As you may or may not know, needles come in sizes. Each size is to be used with a specific fabric type. The smaller the number of the needle, the finer the fabric.
Then there are also different types of needles:
Sharps - have a sharp point for piercing fabric - comes in sizes 60/8 through 120/20 and used for heavyweight or densely woven fabrics. Also good for decorative topstitching.
Universal - has a somewhat rounded tip for piercing fabric - comes in sizes 60/8 through 120/20 - used with all types of fabric
Ballpoint - has a rounded tip and used primarily with knits.
Twin or double needles - Are two needles attached to one shank and usually has a distance between the two needls from 1.6 to 6mm. These are used for decorative stitching and hems.
There are also Wing, Topstitching, Denim/Jeans and needles for stitching on leather.
For a wonderful explanation of needle sizes - what the numbers mean and what types of fabric they should be used to sew...about.com has a great article about it here. If you want a chart that you can print out and put near your sewing machine - try this one. And finally a few tips from the book, "The Experts' Book of Sewing Tips & Techniques."
Coats & Clarks recommends the 8-hour rule. They suggest that a good sewing machine needle is only good for about 8 hours of sewing and should be changed after 8 hours.
C&C also recommends keeping your needles clean by removing fabric finishes that can build up on a sewing machine needle resulting in skipped stitches. To clean the needle use a cotton ball with oil, detergent or a cleaning solvent. Sew a line of stitches on a scrap piece of fabric before using the "clean" needle in your good fabric to remove any leftover residue.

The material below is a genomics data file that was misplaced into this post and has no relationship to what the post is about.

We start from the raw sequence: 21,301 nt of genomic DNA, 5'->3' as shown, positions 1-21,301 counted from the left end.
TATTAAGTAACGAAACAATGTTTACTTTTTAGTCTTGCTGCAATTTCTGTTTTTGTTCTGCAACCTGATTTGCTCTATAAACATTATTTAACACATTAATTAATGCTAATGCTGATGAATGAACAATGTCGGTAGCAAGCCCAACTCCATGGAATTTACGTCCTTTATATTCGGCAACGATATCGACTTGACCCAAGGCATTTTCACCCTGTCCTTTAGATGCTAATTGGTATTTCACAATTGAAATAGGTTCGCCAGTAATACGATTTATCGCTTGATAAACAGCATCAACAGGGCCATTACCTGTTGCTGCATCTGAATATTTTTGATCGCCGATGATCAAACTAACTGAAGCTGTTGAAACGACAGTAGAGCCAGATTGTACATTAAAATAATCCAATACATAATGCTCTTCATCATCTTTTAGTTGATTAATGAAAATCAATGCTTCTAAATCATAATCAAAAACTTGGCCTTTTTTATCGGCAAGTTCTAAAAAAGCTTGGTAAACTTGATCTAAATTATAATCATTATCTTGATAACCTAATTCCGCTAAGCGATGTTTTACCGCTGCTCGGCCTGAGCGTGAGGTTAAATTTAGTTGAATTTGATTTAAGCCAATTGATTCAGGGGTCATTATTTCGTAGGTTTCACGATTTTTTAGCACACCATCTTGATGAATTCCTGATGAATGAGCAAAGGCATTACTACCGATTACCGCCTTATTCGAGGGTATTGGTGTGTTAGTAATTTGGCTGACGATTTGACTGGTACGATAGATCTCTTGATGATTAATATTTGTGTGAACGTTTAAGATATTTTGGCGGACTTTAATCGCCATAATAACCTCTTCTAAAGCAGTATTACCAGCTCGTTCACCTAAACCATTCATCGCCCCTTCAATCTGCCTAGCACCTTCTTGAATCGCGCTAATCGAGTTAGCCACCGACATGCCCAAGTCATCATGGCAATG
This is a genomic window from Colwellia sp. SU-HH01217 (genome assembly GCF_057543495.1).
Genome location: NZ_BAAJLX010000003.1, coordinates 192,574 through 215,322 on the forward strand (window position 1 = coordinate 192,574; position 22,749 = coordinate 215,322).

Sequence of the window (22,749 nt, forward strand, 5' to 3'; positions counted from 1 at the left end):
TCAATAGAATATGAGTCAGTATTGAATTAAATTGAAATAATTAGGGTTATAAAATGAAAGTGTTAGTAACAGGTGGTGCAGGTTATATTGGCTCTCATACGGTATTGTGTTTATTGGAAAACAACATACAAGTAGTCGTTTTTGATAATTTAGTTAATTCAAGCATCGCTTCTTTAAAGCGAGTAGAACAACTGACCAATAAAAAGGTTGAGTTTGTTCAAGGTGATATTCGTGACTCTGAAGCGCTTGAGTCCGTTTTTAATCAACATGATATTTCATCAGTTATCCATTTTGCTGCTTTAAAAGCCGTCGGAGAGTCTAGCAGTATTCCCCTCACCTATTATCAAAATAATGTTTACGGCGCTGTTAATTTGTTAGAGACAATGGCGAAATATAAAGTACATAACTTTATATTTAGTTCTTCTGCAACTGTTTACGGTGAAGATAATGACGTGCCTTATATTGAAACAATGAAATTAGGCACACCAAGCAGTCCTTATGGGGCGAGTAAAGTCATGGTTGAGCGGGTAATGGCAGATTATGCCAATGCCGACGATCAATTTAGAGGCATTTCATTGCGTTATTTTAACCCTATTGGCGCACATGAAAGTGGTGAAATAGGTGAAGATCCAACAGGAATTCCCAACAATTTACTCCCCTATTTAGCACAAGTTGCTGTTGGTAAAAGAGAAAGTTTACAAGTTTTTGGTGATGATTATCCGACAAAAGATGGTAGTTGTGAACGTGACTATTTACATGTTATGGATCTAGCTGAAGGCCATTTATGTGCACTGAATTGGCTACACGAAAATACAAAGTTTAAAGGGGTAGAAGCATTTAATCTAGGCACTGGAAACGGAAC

*Personally I've just used a little alcohol on a cotton ball to remove any fusible interfacing or gook from my needle and this has worked fine. But that's what I do!*
C&C also advises you to discard any needle that is less than perfect because you don't want it to snag your fabric.
Finally can I add some "Carolynisms"
1. Keep a supply of Universal needles in all sizes on hand so that you never run out in the middle of the night.
2. Keep thread in a dust-free environment to prevent lint issues as well as maximizing it's shelf life.
3. Thread does have a shelf life. If your grandma gives you some thread from 25 years ago, check it carefully because it may cause problems in your sewing machine.
4. Discard needles carefully and if you happen to break one while sewing, make sure that you retrieve all of the pieces from your sewing machine. One small piece or shard can do some serious damage to your sewing machine.
Okay that's it for today! I really hope you've learned something or at least you will pick up the Threads Magazine referenced. The floor is now open...any comments, suggestions or questions are welcomed! Also if you have another reference (internet, book or magazine), please feel free to share it. Personally I believe the more information shared ~ the better!
Next week for New Sewists Thursdays - there will be a guest blogger who will do a two-part series on "How to Fit." Since September is National Sewing Month, some of the topics featured for New Sewists Thursday will be on picking a pattern for your size, some more fabric information - of course! - and another detailed post on a technique.
As always...more later!